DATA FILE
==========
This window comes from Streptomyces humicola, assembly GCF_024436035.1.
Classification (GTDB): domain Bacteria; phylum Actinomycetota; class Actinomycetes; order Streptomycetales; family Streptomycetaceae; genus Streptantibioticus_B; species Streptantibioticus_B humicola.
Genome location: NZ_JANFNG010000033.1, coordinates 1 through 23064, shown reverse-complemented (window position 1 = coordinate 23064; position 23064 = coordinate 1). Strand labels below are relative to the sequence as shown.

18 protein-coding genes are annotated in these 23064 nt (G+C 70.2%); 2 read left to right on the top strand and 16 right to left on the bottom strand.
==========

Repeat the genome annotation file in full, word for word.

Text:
This window comes from Streptomyces humicola, assembly GCF_024436035.1.
Classification (GTDB): domain Bacteria; phylum Actinomycetota; class Actinomycetes; order Streptomycetales; family Streptomycetaceae; genus Streptantibioticus_B; species Streptantibioticus_B humicola.
Genome location: NZ_JANFNG010000033.1, coordinates 1 through 23064, shown reverse-complemented (window position 1 = coordinate 23064; position 23064 = coordinate 1). Strand labels below are relative to the sequence as shown.

18 protein-coding genes are annotated in these 23064 nt (G+C 70.2%); 2 read left to right on the top strand and 16 right to left on the bottom strand.